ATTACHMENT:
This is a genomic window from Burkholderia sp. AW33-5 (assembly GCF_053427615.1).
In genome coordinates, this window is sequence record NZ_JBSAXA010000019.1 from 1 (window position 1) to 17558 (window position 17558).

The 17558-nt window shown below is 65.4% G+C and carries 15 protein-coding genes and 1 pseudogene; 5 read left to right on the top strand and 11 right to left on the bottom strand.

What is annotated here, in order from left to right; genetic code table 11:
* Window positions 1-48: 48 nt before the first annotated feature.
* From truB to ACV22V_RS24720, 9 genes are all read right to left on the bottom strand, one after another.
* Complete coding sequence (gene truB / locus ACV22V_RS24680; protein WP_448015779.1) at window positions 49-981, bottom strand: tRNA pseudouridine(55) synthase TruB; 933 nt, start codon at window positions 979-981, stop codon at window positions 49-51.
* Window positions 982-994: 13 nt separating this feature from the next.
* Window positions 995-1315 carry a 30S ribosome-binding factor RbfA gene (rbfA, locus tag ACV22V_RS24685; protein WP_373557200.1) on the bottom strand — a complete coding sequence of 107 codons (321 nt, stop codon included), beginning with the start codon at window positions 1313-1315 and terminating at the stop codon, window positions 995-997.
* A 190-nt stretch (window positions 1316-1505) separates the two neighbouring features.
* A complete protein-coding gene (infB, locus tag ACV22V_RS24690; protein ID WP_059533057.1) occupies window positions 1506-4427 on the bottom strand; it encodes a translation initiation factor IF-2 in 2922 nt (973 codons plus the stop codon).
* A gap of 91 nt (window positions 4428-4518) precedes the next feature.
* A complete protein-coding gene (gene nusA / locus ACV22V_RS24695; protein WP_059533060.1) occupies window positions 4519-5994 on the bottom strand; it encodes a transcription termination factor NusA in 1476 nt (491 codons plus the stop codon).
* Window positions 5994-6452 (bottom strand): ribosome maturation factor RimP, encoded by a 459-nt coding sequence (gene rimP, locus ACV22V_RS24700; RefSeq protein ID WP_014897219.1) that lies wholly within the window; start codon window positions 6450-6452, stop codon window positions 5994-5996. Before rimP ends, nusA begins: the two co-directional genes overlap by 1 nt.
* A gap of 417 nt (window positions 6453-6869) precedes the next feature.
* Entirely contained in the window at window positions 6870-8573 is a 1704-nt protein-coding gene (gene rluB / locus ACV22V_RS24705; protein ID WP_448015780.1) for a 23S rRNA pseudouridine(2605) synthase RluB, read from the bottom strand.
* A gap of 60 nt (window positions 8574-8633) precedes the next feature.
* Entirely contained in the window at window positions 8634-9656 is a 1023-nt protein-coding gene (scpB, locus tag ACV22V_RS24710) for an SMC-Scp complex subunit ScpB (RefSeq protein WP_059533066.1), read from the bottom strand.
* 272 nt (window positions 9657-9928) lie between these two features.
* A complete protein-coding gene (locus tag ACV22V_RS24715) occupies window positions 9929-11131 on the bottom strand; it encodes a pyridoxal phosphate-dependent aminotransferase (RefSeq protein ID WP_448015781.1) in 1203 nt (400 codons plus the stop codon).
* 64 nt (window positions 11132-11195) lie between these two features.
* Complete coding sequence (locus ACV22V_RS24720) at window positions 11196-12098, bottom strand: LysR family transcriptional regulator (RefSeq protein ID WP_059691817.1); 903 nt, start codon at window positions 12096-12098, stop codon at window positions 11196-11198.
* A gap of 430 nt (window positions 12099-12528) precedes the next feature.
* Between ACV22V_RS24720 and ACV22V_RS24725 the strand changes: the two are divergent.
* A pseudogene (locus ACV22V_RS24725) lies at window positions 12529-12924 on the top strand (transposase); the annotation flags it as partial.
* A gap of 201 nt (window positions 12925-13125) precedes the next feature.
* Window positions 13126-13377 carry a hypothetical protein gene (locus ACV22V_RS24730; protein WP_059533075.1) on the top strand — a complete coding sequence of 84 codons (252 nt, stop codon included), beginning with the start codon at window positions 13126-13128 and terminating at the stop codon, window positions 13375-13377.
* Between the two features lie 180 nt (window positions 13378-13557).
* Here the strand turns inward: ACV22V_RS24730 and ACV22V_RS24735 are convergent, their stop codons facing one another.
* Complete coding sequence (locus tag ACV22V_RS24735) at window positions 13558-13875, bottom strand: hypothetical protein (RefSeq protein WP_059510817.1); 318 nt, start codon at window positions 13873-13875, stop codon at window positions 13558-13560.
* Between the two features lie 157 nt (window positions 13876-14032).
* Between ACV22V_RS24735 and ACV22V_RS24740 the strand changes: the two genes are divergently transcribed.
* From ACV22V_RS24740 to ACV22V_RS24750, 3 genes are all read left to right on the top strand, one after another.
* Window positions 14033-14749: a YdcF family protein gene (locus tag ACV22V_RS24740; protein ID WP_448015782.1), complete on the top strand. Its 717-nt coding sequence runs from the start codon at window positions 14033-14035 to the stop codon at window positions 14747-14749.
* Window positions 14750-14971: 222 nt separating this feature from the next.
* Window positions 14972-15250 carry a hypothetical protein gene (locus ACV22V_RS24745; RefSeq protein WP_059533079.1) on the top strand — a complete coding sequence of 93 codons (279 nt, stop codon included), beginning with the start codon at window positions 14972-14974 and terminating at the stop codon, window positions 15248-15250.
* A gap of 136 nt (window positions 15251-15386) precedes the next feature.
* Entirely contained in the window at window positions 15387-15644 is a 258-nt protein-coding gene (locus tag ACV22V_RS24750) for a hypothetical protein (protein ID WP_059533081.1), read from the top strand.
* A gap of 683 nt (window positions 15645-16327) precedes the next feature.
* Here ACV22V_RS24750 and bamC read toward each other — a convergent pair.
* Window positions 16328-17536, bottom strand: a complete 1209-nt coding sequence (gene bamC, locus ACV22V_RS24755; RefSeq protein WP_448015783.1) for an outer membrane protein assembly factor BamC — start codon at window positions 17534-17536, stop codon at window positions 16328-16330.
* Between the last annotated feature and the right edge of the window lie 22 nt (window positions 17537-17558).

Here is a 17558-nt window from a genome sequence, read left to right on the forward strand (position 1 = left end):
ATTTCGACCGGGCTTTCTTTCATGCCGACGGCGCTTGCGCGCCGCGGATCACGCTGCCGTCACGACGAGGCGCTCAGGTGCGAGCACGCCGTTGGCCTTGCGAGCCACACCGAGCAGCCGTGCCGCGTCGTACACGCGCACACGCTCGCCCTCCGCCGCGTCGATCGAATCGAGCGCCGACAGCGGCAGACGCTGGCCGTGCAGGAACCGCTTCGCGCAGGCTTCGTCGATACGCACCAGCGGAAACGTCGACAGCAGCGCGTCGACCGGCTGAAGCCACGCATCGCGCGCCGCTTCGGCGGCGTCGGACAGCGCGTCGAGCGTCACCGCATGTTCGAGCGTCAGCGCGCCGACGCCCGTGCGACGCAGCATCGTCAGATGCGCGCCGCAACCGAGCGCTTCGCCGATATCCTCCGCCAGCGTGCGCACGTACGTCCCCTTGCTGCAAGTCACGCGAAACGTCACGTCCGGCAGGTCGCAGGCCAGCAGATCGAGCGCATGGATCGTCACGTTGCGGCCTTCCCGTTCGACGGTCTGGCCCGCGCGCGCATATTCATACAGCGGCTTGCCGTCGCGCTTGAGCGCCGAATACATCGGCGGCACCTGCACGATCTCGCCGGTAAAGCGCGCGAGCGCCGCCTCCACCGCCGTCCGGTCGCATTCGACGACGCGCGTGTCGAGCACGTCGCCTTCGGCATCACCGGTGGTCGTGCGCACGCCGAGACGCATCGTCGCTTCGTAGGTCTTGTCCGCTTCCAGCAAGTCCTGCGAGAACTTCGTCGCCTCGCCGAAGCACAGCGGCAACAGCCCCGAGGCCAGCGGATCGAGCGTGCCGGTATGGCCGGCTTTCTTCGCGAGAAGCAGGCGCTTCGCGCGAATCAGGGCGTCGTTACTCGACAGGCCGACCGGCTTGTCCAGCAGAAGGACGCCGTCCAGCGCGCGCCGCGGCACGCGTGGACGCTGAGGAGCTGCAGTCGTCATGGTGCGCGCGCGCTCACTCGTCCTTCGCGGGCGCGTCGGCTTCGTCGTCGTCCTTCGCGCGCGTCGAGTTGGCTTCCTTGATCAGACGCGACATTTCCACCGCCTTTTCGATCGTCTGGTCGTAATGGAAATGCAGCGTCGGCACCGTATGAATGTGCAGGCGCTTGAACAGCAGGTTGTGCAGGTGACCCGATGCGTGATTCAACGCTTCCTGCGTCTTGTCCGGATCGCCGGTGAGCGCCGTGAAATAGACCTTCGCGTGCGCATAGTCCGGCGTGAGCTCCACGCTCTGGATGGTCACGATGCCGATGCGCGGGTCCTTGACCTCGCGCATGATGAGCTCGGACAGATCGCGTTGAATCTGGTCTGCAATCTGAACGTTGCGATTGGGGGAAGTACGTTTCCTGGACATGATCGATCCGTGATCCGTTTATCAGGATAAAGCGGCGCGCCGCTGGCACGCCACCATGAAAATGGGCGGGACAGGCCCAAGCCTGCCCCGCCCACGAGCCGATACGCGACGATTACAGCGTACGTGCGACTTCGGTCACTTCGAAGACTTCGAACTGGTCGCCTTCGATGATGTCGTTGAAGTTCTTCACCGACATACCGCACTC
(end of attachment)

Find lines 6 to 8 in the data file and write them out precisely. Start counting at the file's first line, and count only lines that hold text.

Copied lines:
* From truB to ACV22V_RS24720, 9 genes are all read right to left on the bottom strand, one after another.
* Complete coding sequence (gene truB / locus ACV22V_RS24680; protein WP_448015779.1) at window positions 49-981, bottom strand: tRNA pseudouridine(55) synthase TruB; 933 nt, start codon at window positions 979-981, stop codon at window positions 49-51.
* Window positions 982-994: 13 nt separating this feature from the next.